Eyes on the bottom line: Sabean had the magic touch, ending a World Series title drought of more than half a century and doing it with a reasonable payroll of just under $100 million. The payroll will likely pass that threshold for the first time in 2011, but team president Larry Baer has warned fans not to expect any lavish free-agent spending spree. At the same time, there will be no repeat of 2002, when the NL champs were forced to unload Game 6 World Series starter Russ Ortiz for budgetary reasons. The imprint for success is to build from within. All four World Series starting pitchers, as well as Wilson and Posey, were drafted and signed by the Giants. About $20 million is coming off the books, but some of that will be used for raises for arbitration-eligible players. While Sabean says publicly he wants to keep Zito, he would dump the left-hander in a minute if a team would take a portion of the $64 million left on his deal. Zito's status became even shakier with the plans of possibly moving reliever Dan Runzler to the rotation. Renteria may be headed to retirement and Uribe is a free agent, so a fiscally conscious move will be needed at shortstop. A possible alternative is Orlando Cabrera, whose option was not picked up by the Reds.
Huff: The key issue for the Giants is at first base, where Baer will make every effort to retain Huff, who will earn far more than the $3 million he made this season. The Giants kicked the tires on Milwaukee's Prince Fielder in the weeks leading up to the July trade deadline, but it seems unlikely that they would pay a king's ransom (top pitching prospect Zach Wheeler) to get him, especially if Huff is retained. One rumor had the Giants kicking the tires on outfielder Carl Crawford, but that appears unlikely. Sabean is not afraid to deal prospects — he acquired second baseman Freddy Sanchez for 2007 first-rounder Tim Alderson — so a trade for a veteran is not out of the question. The Giants used to have trouble scoring runs, but that became an afterthought with the arrival of Posey and the postseason explosion of waiver claim Cody Ross. The Giants know that Ross' numbers have to come back to earth, but they still appear willing to tender him a contract. Sabean would love to unload Rowand, and a return to Philadelphia isn't out of the question if the money can be worked out.—Doug Mittler, ESPN Insider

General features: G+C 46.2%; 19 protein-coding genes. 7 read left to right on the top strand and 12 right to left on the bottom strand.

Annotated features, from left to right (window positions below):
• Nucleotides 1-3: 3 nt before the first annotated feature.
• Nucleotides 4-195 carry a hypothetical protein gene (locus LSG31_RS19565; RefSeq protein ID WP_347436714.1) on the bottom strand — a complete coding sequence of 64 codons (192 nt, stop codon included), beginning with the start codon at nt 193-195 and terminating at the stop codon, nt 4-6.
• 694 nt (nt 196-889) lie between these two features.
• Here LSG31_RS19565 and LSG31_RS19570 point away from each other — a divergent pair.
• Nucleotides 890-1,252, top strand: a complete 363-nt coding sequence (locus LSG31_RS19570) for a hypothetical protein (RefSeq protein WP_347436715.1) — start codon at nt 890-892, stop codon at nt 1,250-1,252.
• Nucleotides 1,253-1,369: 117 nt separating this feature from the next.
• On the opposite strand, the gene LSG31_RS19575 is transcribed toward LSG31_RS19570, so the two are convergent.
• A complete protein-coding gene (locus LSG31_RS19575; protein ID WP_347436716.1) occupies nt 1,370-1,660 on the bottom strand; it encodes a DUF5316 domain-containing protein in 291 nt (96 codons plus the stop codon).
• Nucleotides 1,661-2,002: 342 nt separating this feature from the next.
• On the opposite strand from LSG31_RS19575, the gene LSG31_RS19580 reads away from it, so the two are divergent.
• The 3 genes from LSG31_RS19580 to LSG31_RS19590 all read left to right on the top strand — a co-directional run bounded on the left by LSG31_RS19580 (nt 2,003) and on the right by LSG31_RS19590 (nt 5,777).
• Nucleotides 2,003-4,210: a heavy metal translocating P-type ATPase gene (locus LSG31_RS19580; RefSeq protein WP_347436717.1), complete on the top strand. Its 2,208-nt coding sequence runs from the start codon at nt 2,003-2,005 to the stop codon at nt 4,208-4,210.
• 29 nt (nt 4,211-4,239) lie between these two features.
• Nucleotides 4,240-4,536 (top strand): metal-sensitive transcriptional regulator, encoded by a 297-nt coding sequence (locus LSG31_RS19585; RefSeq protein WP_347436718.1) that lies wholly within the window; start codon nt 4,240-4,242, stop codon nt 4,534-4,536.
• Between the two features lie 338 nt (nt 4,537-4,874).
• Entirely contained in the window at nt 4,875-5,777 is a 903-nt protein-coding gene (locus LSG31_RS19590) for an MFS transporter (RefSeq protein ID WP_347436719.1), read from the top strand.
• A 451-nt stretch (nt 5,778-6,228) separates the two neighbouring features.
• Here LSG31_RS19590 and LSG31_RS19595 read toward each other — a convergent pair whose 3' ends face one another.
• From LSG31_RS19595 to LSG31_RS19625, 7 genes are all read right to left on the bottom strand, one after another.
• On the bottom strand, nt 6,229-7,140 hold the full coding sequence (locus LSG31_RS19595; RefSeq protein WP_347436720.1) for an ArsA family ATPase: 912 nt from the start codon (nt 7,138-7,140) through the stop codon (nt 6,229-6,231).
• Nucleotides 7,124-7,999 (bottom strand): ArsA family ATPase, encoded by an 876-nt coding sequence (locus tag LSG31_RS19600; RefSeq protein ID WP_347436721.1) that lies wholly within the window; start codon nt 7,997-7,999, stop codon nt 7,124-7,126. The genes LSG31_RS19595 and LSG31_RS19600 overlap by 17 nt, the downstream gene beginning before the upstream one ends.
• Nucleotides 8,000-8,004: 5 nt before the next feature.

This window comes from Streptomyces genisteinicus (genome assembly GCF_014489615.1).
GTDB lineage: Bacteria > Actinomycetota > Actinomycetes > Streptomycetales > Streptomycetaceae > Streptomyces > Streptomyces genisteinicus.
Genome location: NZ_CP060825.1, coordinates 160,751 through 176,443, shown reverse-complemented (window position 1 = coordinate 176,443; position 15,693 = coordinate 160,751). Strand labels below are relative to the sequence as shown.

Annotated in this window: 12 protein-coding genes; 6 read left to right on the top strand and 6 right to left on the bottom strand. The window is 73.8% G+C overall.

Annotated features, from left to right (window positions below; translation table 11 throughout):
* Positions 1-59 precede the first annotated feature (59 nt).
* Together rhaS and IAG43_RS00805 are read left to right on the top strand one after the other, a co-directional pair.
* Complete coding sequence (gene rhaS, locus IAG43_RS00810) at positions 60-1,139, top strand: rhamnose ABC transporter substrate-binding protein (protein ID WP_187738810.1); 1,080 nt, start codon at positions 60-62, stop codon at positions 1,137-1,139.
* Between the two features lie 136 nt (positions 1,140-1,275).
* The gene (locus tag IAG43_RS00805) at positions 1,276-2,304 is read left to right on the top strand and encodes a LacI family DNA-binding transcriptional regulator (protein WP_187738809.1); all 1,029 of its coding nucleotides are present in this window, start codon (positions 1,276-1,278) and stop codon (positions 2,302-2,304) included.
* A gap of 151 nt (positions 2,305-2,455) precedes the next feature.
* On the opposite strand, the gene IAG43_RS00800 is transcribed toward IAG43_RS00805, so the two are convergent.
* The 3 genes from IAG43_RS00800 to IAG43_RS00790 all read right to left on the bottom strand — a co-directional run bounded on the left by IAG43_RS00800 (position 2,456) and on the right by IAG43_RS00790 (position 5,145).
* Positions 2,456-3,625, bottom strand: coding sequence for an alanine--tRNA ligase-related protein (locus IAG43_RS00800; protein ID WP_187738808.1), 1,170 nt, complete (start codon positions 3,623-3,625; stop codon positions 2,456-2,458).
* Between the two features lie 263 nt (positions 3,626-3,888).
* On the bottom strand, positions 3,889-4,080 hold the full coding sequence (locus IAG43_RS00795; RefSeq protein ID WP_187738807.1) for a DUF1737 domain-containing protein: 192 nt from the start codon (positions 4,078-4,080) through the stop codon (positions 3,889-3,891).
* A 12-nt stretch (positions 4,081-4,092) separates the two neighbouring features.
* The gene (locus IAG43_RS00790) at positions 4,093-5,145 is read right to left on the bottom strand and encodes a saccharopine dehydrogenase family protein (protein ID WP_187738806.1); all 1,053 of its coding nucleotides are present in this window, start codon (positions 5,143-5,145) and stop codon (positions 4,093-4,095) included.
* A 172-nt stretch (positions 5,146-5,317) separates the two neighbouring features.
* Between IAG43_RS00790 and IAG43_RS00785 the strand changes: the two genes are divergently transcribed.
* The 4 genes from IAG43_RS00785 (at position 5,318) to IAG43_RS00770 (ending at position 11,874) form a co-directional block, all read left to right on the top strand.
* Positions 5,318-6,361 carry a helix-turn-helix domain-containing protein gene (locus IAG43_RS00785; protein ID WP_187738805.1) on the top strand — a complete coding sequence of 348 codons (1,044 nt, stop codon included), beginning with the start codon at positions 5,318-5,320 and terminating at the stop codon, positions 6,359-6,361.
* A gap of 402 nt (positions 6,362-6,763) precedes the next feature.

With Huff's comeback season and outstanding showing in the postseason possibly setting him up to be overpaid by someone in free agency, the Giants might be ready to give Brandon Belt a look at first base. A fifth-round pick in 2009, Belt began the year at High-A, finished it in Triple-A and hit at every level, amassing a combined line of .352/.455/.620 that included 43 doubles, 23 home runs and 93 walks in 136 games. With hitting mechanics that were rebuilt in spring training, many scouts view the 22-year-old as one of the better pure offensive prospects in the minors.—Kevin Goldstein, Baseball Prospectus
A version of this story originally appeared on ESPN Insider .